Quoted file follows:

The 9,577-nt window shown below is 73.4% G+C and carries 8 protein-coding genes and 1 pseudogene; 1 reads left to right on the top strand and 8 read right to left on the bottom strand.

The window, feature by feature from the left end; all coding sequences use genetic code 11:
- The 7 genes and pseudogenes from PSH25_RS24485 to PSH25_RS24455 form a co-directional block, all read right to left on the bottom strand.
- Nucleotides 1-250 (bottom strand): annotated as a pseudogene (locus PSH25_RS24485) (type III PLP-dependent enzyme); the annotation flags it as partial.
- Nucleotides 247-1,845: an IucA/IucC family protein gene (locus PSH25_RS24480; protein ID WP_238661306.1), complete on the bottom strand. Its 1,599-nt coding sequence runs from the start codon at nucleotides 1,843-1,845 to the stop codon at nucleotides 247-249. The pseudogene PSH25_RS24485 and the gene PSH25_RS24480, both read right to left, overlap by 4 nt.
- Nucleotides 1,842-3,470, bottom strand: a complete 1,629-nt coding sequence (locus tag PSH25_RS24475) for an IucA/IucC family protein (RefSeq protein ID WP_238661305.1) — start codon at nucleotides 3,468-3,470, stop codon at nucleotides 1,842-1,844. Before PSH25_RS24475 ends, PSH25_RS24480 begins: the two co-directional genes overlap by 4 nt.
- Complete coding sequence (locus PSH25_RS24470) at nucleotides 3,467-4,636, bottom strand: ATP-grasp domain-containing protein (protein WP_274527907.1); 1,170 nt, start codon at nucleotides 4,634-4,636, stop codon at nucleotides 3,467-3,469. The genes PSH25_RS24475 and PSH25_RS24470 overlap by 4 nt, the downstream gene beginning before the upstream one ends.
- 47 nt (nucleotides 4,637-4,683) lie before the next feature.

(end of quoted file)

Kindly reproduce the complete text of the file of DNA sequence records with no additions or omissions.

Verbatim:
The 9,577-nt window shown below is 73.4% G+C and carries 8 protein-coding genes and 1 pseudogene; 1 reads left to right on the top strand and 8 read right to left on the bottom strand.

The window, feature by feature from the left end; all coding sequences use genetic code 11:
- The 7 genes and pseudogenes from PSH25_RS24485 to PSH25_RS24455 form a co-directional block, all read right to left on the bottom strand.
- Nucleotides 1-250 (bottom strand): annotated as a pseudogene (locus PSH25_RS24485) (type III PLP-dependent enzyme); the annotation flags it as partial.
- Nucleotides 247-1,845: an IucA/IucC family protein gene (locus PSH25_RS24480; protein ID WP_238661306.1), complete on the bottom strand. Its 1,599-nt coding sequence runs from the start codon at nucleotides 1,843-1,845 to the stop codon at nucleotides 247-249. The pseudogene PSH25_RS24485 and the gene PSH25_RS24480, both read right to left, overlap by 4 nt.
- Nucleotides 1,842-3,470, bottom strand: a complete 1,629-nt coding sequence (locus tag PSH25_RS24475) for an IucA/IucC family protein (RefSeq protein ID WP_238661305.1) — start codon at nucleotides 3,468-3,470, stop codon at nucleotides 1,842-1,844. Before PSH25_RS24475 ends, PSH25_RS24480 begins: the two co-directional genes overlap by 4 nt.
- Complete coding sequence (locus PSH25_RS24470) at nucleotides 3,467-4,636, bottom strand: ATP-grasp domain-containing protein (protein WP_274527907.1); 1,170 nt, start codon at nucleotides 4,634-4,636, stop codon at nucleotides 3,467-3,469. The genes PSH25_RS24475 and PSH25_RS24470 overlap by 4 nt, the downstream gene beginning before the upstream one ends.
- 47 nt (nucleotides 4,637-4,683) lie before the next feature.